After a series of delays, allegations of rampant corruption and the abandonment of a promise to return to true democratic elections, Somalia was expected to finally elect its president Wednesday. It will not be an election as the rest of the world knows it, however.

Having been elected to lead the country’s first federal government since the toppling of its military dictatorship and onset of civil war in 1991, Hassan Sheikh Mohamud promised one-person, one-vote elections by 2016. They would have been the first of their kind in the country for nearly 50 years. But he announced he was abandoning the proposal in 2015 due to ongoing security concerns. Instead, the next presidential vote would be conducted via a complicated system decided by clan elders, he said.

Last year, 135 clan elders began selecting the 14,025 delegates to comprise the 275 electoral colleges, each of whom began voting in October for an MP for the lower house of parliament. Together, with the 54 members of the newly created upper house chosen by Somalia’s new federal states, they will elect a speaker and a president.

"This election model, unique in the world, is a stepping stone, a political construct to help us get to the next  stage," the United Nations special envoy to Somalia, Michael Keating, said last October. "It is the least objectionable compromise."

However, the process has not gone off without a hitch and the U.N, African Union and European Union have already called the credibility of the election into question. During the parliamentary vote, some candidates were offering bribes of up to $1.3 billion to secure votes. There were also reports of electoral fraud, violence and intimidation.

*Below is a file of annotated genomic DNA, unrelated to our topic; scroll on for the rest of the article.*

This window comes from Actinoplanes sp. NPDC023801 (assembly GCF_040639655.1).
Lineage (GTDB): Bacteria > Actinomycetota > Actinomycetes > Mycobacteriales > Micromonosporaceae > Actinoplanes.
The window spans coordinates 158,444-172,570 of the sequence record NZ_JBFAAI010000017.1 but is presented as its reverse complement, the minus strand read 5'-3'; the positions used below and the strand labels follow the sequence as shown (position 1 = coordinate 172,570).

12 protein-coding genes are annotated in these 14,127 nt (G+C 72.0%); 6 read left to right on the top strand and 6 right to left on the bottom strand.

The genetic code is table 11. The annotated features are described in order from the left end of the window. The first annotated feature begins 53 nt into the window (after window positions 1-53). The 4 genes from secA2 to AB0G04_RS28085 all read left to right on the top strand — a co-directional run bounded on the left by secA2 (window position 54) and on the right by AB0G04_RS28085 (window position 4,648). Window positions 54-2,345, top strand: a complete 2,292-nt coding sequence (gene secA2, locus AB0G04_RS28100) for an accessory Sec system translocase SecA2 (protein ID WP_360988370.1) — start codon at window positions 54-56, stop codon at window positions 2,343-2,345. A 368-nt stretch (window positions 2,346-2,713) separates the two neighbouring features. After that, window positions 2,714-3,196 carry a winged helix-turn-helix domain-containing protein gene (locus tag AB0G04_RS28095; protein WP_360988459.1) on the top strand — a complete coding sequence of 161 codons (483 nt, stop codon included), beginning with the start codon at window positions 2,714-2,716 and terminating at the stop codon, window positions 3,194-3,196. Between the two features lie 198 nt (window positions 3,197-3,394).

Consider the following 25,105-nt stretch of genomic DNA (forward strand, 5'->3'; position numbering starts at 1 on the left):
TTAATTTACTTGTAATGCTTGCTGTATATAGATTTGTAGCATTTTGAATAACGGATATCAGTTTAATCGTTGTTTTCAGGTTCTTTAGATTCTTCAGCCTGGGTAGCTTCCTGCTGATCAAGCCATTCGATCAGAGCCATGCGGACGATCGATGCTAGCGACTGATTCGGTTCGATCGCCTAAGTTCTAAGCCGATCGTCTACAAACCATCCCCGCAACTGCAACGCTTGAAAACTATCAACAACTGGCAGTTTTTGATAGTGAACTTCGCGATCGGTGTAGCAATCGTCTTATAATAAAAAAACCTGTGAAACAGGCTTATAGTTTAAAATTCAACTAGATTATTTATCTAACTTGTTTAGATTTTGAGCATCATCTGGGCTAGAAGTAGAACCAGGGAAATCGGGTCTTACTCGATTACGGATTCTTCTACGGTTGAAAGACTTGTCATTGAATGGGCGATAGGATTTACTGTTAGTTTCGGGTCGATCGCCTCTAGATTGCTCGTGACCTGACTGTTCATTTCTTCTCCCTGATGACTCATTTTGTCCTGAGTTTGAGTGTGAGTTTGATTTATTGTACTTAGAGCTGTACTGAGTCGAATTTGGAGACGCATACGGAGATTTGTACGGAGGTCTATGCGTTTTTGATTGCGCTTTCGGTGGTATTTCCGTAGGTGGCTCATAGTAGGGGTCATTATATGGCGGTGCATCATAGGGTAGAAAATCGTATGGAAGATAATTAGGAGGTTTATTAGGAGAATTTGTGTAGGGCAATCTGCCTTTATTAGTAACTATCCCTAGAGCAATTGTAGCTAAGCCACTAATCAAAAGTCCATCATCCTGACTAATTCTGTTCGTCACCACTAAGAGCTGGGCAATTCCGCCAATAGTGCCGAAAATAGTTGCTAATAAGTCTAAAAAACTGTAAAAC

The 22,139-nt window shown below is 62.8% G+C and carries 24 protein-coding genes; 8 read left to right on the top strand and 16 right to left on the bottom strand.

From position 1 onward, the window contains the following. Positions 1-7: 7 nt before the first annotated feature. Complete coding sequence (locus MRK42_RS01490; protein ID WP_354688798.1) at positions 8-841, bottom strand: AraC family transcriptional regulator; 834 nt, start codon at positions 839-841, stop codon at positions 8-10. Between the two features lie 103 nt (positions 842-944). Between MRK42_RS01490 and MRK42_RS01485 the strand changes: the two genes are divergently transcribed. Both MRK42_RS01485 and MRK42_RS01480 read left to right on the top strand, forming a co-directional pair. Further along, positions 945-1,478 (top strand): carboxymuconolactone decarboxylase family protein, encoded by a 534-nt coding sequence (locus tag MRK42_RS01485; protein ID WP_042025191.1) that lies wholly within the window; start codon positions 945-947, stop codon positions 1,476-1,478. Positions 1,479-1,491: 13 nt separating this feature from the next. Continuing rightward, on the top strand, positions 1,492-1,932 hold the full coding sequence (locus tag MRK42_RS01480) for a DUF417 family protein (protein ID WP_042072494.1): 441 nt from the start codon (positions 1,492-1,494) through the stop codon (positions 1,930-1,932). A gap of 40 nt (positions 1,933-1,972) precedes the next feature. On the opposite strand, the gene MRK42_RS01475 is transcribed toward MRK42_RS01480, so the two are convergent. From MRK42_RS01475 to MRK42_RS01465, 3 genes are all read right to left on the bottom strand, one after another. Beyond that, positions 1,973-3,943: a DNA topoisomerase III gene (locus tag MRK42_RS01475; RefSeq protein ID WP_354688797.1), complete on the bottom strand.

Despite those controversies, the National Leadership Forum (NLF), comprising Somali federal and state leaders, refused to allow fresh votes. The NLF also abruptly opted to up the number of members in the upper house to 75.

The vote for president has already been delayed on several occasions and the venue was switched from the police academy to the airport in the capital Mogadishu last week over corruption and security concerns.

Security remained a dominant issue going into the election, with the al-Shabab militant group, which has ties to al-Qaeda, continuing to control much of the country. Despite an attack from the group killing 29 people at Somalia’s main port in Mogadishu port just last week, incumbent president Mohamud has declared he wants to “complete the unfinished business.”

“Security was our first priority and it still remains our first priority,” he told Voice of America Somali Friday. “We will end the threat coming from anti-peace elements and we will lay foundations for reliable security agencies in the country.”

Still, Mohamud has been criticized over his failure to stop al-Shabab attacks by several of the 23 candidates with whom he will be vying for reelection. Among his opponents are his Prime Minister, Omar Abdirashid Sharmarke, former President Sharif Sheikh Ahmed and Ahmed’s former prime minister, Abdullahi Farmajo.

Despite a requirement that at least 16 members of each electoral college must be women, all the remaining presidential candidates are men after the only two women in the field withdrew.